The fibreglass handle is topped with a well-made anti-vibration ring to dampen the impact force that makes it back to your arms.

NOTE: For lighter work, it’s worth considering the cheaper timber-handled Spear & Jackson Timber Handle Sledge Hammer 3.2 kg, but keep in mind that it won’t have the same lifespan as the fibreglass option, and for the sake of $20 it’s worth buying the fibreglass sledgehammer.


  • Exceptionally durable fibreglass handle
  • Sturdy forged steel head
  • Anti-vibration
  • Lightweight and easy to use
  • Comfortable soft grip handle
  • Good value
  • Trusted brand


  • 3.5kg isn’t heavy enough for really thick concrete demolition

2. Stanley Fatmax Vibration Damping Sledge Hammer (4.5 kg)

Stanley Fatmax Vibration Damping Sledge Hammer (4.5 kg)

Stanley Fatmax Vibration Damping Sledge Hammer (4.5 kg)

The Stanley Fatmax is designed for comfort and works brilliantly for demolition work across most materials. There are heavier sledgehammers you can buy, but few with the same level of effective vibration dampening.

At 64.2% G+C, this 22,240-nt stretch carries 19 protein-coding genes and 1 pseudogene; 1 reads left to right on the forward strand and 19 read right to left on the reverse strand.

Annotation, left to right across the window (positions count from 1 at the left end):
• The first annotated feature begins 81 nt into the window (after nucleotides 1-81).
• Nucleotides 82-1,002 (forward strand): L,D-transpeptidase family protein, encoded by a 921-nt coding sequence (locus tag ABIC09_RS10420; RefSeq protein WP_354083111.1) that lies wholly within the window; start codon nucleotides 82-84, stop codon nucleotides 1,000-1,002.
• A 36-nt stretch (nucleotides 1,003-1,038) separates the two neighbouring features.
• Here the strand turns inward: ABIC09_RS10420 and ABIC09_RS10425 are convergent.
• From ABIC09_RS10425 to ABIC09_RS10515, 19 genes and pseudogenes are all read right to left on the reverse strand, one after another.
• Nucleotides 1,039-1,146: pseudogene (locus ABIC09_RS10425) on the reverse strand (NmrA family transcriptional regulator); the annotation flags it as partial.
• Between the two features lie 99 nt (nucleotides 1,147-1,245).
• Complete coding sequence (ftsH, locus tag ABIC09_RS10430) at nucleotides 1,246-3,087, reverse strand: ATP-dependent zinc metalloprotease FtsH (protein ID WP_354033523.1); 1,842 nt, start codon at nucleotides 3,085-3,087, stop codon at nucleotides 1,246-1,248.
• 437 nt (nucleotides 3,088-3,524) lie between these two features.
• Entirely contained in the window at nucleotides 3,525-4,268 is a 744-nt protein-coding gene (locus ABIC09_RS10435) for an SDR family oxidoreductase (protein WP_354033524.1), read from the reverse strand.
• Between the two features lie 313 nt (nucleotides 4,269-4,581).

If you’re after something reliable, from a trusted tool brand, I’d strongly recommend the Stanley, both as a mid-priced option, and an effective sledge hammer. 


  • Good value
  • Trusted brand
  • Polypropylene handle with a rubber casing for grip and shock reduction.
  • Shock absorbing layer focussed around the head for maximum vibration dampening


  • N/A

3. Draper 09940 Fibre Glass Shaft Sledge Hammer (6.4 kg)

Draper 09940 Fibre Glass Shaft Sledge Hammer (6.4 kg)

Draper 09940 Fibre Glass Shaft Sledge Hammer (6.4 kg)

I have never used a more comfortable sledge hammer than this fibreglass type from draper. And that’s saying something with its 6.4kg weight that is a tough lift at first.

Once you get used to the weight though, 6.4kg of force makes swinging super simple. Just aim it in the right direction and let the hammer do the work for you.

It doesn’t have any strict anti-vibration fittings, but the rubber handle helps to dampen any excessive shaking, and the length of the handle means that most of the force is directly down, rather than wasting energy back up the handle.

NOTE: Draper does sell a budget option with a  timber handle at roughly the same weight, but consider longevity before skimping on cost;  Draper 6.2KG Timber Sledge Hammer


  • Long handle for maximum downforce